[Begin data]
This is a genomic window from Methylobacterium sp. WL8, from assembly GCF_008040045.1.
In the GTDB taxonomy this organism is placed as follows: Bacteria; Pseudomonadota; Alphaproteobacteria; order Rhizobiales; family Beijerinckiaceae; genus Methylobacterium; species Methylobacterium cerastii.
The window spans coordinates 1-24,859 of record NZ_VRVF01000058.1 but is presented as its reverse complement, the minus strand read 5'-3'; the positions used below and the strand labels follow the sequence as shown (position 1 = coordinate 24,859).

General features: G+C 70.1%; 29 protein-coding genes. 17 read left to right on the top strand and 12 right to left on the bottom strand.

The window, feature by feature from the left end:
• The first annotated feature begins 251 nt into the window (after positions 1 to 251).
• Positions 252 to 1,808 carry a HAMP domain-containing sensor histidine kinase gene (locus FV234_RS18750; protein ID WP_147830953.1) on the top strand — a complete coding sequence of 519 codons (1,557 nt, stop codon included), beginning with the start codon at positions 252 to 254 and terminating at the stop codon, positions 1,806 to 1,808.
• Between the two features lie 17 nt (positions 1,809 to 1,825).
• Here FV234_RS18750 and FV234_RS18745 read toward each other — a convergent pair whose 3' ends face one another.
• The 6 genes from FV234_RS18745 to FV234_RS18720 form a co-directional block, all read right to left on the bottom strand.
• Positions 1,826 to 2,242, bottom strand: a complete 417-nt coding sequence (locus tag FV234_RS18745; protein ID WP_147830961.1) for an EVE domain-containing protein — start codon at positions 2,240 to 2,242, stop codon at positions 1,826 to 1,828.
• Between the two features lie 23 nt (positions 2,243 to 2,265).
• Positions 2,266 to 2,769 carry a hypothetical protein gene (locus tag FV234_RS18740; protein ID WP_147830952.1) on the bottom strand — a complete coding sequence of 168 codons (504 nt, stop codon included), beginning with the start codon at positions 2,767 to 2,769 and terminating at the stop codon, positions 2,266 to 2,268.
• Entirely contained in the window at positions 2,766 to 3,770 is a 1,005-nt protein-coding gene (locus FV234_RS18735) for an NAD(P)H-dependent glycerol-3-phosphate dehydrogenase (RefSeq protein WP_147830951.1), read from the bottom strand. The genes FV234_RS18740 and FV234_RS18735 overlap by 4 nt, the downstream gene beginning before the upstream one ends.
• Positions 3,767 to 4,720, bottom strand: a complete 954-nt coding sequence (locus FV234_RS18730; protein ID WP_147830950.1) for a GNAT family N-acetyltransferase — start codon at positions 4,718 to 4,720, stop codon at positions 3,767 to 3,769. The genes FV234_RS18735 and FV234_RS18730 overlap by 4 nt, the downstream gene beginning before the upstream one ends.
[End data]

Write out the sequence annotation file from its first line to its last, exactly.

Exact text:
This is a genomic window from Methylobacterium sp. WL8, from assembly GCF_008040045.1.
In the GTDB taxonomy this organism is placed as follows: Bacteria; Pseudomonadota; Alphaproteobacteria; order Rhizobiales; family Beijerinckiaceae; genus Methylobacterium; species Methylobacterium cerastii.
The window spans coordinates 1-24,859 of record NZ_VRVF01000058.1 but is presented as its reverse complement, the minus strand read 5'-3'; the positions used below and the strand labels follow the sequence as shown (position 1 = coordinate 24,859).

General features: G+C 70.1%; 29 protein-coding genes. 17 read left to right on the top strand and 12 right to left on the bottom strand.

The window, feature by feature from the left end:
• The first annotated feature begins 251 nt into the window (after positions 1 to 251).
• Positions 252 to 1,808 carry a HAMP domain-containing sensor histidine kinase gene (locus FV234_RS18750; protein ID WP_147830953.1) on the top strand — a complete coding sequence of 519 codons (1,557 nt, stop codon included), beginning with the start codon at positions 252 to 254 and terminating at the stop codon, positions 1,806 to 1,808.
• Between the two features lie 17 nt (positions 1,809 to 1,825).
• Here FV234_RS18750 and FV234_RS18745 read toward each other — a convergent pair whose 3' ends face one another.
• The 6 genes from FV234_RS18745 to FV234_RS18720 form a co-directional block, all read right to left on the bottom strand.
• Positions 1,826 to 2,242, bottom strand: a complete 417-nt coding sequence (locus tag FV234_RS18745; protein ID WP_147830961.1) for an EVE domain-containing protein — start codon at positions 2,240 to 2,242, stop codon at positions 1,826 to 1,828.
• Between the two features lie 23 nt (positions 2,243 to 2,265).
• Positions 2,266 to 2,769 carry a hypothetical protein gene (locus tag FV234_RS18740; protein ID WP_147830952.1) on the bottom strand — a complete coding sequence of 168 codons (504 nt, stop codon included), beginning with the start codon at positions 2,767 to 2,769 and terminating at the stop codon, positions 2,266 to 2,268.
• Entirely contained in the window at positions 2,766 to 3,770 is a 1,005-nt protein-coding gene (locus FV234_RS18735) for an NAD(P)H-dependent glycerol-3-phosphate dehydrogenase (RefSeq protein WP_147830951.1), read from the bottom strand. The genes FV234_RS18740 and FV234_RS18735 overlap by 4 nt, the downstream gene beginning before the upstream one ends.
• Positions 3,767 to 4,720, bottom strand: a complete 954-nt coding sequence (locus FV234_RS18730; protein ID WP_147830950.1) for a GNAT family N-acetyltransferase — start codon at positions 4,718 to 4,720, stop codon at positions 3,767 to 3,769. The genes FV234_RS18735 and FV234_RS18730 overlap by 4 nt, the downstream gene beginning before the upstream one ends.